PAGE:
Unsurprisingly as a result of Zorn’s violent whims it does make this this one of the most violent Bond films to date, even giving the controversial “Licence To Kill” a run for its money and no doubt only not more picked up due to the fact that the violence is not as explicit here, yet in many ways being a precursor for the violence seen in the Dalton films which followed. Zorin though brought a fresh new type of villain to the Bond series, especially when the villains had been becoming increasingly farcical over the course of the last few films, something especially not helped by the producers leaping on any popular trend as especially seen with the success of “Star Wars” resulting in Bond being sent into space in “Moonraker”. Here though Zorin is much more grounded and relatively gimmick free outside of the fact that he uses a blimp for his base of operations, a relatively tame choice especially considering the space stations, volcano lairs and private islands his predecessors had. Still it does have the amazing ability of disguising itself as a work shed and contains a hidden hatch for dropping Japanese business men out of inflight, while even more randomly a stash of dynamite for no real discernible reason. Such grounded villainy even stretches to his main henchmen or in this case henchwoman May Day (Jones)who has no gimmick outside of her Amazonian stature and strength. Infact the closest he gets to matching any of his predecessors is with his monocle wearing personal physician / former Nazi scientist Dr. Carl Mortner (Grey) whose medical experiments with steroids, we are lead to believe created Zorin in one of the few farcical moments of plotting….well that and the dynamite on the blimp, I mean seriously what is the deal with that?

Surprisingly on this mission Bond actually receives more assistance than normal as he is joined by CIA agent Chuck Lee (Yip) who was originally supposed to be Bond’s usual contact Felix Leiter, but due to the use of the Chinatown setting for Bond’s time in San Francisco, the character of Chuck Lee was created instead. More intresting through is the inclusion of Patrick Macnee who is no doubt best known for his own secret agent turn as Steed in “The Avengers” and whom here appears as MI6 agent Sir Godfrey Tibbet. Macnee is on great form here and shares some great back and forth banter with Bond when he goes undercover as Bond’s driver. Sadly for all the help he does get here, he does also get lumbered with possibly one of the most useless Bond girls in the form of Stacey (Roberts) who constantly seems to need rescuing, while at the same time being incable of doing anything without Bond’s help. Sadly when it comes to Bond girls in this entry he kind of lucks out, as even though he even seduces May Day, which considering that Moore and Jones didn’t get along means that the scene means that they share zero onscreen chemistry during his seduction scene.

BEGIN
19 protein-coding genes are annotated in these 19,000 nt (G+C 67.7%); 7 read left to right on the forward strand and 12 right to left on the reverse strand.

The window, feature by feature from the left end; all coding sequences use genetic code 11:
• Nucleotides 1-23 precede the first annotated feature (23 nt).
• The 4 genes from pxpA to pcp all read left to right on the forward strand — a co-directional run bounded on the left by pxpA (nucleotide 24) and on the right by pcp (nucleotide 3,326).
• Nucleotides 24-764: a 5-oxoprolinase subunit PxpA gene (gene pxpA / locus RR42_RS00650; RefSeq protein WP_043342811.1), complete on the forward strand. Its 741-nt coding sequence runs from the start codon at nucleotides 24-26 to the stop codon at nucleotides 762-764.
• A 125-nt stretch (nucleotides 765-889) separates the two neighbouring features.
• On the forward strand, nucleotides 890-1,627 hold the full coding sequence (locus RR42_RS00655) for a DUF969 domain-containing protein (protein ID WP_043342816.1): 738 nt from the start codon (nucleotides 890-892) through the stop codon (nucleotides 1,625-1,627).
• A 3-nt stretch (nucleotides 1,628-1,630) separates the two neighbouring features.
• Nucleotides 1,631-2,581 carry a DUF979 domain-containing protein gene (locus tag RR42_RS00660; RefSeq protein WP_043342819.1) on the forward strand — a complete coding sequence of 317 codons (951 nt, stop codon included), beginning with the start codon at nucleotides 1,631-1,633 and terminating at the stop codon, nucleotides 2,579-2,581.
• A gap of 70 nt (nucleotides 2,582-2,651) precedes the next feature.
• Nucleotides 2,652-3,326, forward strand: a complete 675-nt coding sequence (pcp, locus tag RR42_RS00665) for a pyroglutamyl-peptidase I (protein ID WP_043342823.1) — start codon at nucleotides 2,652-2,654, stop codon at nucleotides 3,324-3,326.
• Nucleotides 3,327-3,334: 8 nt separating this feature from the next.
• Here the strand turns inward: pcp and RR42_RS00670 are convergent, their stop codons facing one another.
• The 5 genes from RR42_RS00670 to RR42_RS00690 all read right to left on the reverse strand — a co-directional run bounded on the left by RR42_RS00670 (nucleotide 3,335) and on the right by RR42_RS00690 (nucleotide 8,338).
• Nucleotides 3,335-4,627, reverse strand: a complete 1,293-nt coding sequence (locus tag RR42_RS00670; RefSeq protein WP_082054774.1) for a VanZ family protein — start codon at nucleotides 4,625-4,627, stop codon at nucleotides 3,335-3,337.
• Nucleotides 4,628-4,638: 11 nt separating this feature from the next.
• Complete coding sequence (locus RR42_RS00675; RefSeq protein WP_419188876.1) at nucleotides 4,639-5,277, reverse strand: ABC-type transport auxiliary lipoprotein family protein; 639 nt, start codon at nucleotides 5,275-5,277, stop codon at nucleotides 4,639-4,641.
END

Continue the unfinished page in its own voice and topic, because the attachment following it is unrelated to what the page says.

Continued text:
The plotting is kept pretty tight throughout with minimal changes of location aswell several great set pieces including May Day’s memorable base jump from the Eiffel Tower, a fire truck chase through the streets of San Francisco and an exhilarating and highly fixed cross country horse race, while director Glen resists the need to include any friendly banter between Bond and Zorin, which has for so long been one of the cornerstones of the franchise were Bond frequently comes across almost chummy with the villains he is supposed to be stopping. True Glen does detract from some the action scenes with some overly jokey moments, such as Bond’s rapidly disintegrating car during the Paris chase or the mass destruction of police cars at the Golden Gate Bridge, but these are minor quibbles especially when the film is one of the better Moore helmed Bond adventures.

Perhaps it’s more down to various aspects of this film such as Walken’s delightfully villainous Zorin (possibly the best bond villain since Dax in “Moonraker”) or getting to see Grace Jones giving us another Amazonian turn which includes her lifting her then boyfriend Dolph Lundgren above her head, that I view this film so fondly, but even when I detach such opinions from the film, this is still one of the more enjoyable Bond romps even for its few faults.

Sunday, 13 January 2013

Seven Psychopaths


Title: Seven Psychopaths
Director: Martin McDonagh
Released: 2012
Staring: Colin Farrell, Sam Rockwell, Woody Harrelson, Christopher Walken, Tom Waits, Abbie Cornish, Olga Kurylenko, Linda Bright Clay, Amanda Mason Warren

Plot: Marty (Farrell) a writer struggling to finish his screenplay entitled “Seven Psychopaths”, while receiving inspiration from his friends Billy (Rockwell) and Hans (Walken) make a living kidnapping dogs in order to collect the owner’s cash rewards. However when the duo unwittingly steal the beloved Shih Tzu of gangster Charlie Costello (Harrelson), Marty soon finds himself along with his friends entangled in a confrontation with the LA criminal underworld.

Review: Sneaking in at the end of last year, this film has hardly been on the radar for most movie goers who were no doubt more focused on the release of the first film in “The Hobbit” trilogy. Still this is still not the most suprising reaction to this films release considering the last film we saw from director McDonagh was equally overlooked “In Bruges”, which honestly was not a film I exactly dug, thanks largely to the fact it could never quite decide what sort of film it wanted to be. Still it would seem that McDonagh may have learned something from his debut as he returns here with a film which only improves on what “In Bruges” hinted at before.